Politics is in the eye of the beholder

“Art should have political, spiritual, and surprising elements. It should try to find new language of communicating in order to give awareness to the public… Art with this kind of complexity has many lives where many societies can take something different at different times.” Marina Abramovic, Interview Magazine

This is a blog which is very much centred on thirst for knowledge and curiosity with regard to the intersection points between politics, art, and the media and to some extent public relations. It originated from the idea that it might be insightful to focus on four countries in particular, the UK, Ireland, Bulgaria and Germany in order to map out their political and media systems and review them in the light of their art scenes. In particular, these four countries have been chosen in the context of the European Union (EU), but also in consideration with the broader history of the European continent as arguably they represent an interesting sample.

On the one hand, they vary in their attitudes towards membership in the European Union, with the UK on one end of the spectrum, as one of the most Eurosceptic countries at the present moment, Ireland located in the middle (due to their reluctance in accepting the Lisbon Treaty) and Germany and Bulgaria quite firmly on the pro-EU side. There are of course further reasons why these countries have been chosen, ranging from practical elements, such as the bloggers’ ability to speak their local languages to more abstract considerations such as their varying experiences of the Cold War, and what implications these might have on their politics and art.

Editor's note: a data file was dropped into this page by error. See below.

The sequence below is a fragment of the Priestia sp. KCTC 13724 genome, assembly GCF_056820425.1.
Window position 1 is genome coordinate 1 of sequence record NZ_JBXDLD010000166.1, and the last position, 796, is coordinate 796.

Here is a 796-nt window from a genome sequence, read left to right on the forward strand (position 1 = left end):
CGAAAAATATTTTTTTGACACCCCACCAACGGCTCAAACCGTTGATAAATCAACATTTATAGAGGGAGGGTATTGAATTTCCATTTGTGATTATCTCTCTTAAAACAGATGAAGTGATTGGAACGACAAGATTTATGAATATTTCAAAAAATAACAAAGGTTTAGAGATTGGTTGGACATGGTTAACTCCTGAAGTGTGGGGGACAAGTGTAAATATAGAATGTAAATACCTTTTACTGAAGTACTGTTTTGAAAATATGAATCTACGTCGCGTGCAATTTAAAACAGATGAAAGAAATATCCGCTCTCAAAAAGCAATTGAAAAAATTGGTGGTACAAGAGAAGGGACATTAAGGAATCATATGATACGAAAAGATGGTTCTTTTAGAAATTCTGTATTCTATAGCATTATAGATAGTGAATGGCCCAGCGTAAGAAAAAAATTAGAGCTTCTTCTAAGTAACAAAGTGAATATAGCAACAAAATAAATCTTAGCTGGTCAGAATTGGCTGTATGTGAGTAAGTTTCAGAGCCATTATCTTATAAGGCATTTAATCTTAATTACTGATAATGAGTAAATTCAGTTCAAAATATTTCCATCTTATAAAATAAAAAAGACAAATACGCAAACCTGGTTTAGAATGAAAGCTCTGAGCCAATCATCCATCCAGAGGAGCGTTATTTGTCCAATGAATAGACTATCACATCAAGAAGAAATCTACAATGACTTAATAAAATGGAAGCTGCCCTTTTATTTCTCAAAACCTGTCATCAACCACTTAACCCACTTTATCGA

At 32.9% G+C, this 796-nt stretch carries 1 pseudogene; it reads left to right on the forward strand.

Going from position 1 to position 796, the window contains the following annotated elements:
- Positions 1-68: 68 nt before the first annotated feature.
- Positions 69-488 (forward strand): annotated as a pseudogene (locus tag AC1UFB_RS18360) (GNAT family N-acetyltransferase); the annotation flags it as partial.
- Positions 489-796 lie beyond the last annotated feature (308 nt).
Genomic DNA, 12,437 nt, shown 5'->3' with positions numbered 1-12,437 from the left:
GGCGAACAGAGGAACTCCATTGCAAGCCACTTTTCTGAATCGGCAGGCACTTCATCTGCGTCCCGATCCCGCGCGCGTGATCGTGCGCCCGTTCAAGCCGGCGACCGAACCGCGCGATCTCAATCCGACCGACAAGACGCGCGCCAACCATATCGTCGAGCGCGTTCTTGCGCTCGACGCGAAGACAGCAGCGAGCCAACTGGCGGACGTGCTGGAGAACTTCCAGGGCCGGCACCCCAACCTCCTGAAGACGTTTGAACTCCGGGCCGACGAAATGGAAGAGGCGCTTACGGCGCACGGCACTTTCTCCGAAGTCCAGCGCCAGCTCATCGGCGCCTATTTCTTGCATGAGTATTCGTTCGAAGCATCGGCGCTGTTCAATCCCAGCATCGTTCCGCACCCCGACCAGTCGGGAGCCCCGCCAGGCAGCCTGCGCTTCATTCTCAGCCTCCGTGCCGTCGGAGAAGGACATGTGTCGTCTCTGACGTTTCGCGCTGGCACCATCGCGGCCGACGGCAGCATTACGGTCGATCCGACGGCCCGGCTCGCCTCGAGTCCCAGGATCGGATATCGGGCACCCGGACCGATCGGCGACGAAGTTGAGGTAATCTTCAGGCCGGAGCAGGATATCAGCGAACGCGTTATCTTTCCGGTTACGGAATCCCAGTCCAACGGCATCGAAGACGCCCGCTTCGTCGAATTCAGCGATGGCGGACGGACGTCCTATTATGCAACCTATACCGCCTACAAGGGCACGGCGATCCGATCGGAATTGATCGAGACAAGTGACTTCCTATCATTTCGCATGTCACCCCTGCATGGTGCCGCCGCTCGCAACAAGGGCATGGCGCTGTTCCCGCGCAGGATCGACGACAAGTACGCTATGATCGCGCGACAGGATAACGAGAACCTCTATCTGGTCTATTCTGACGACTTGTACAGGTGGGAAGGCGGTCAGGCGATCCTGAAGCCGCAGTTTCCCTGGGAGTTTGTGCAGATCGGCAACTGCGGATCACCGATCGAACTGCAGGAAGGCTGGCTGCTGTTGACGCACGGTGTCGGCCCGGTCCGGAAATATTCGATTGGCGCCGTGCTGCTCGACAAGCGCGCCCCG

Nevertheless, there is still considerable scope for development as well as criticism. Certainly, many may disagree with some (or all) opinions expressed in the pages that will follow, and perhaps this is part of the alluring beauty of the internet. Moreover, all countries deserve to be mentioned and included in this conversation, as a lot can be gained by viewing their art and politics in unison. Indeed, this project is very multidisciplinary and therefore cannot have clear boundaries, which may at times become intimidating. Nevertheless, it has the potential to stimulate discussion and grow into an intellectual journey which makes it worthwhile. So, shall we begin?

[Currently under construction]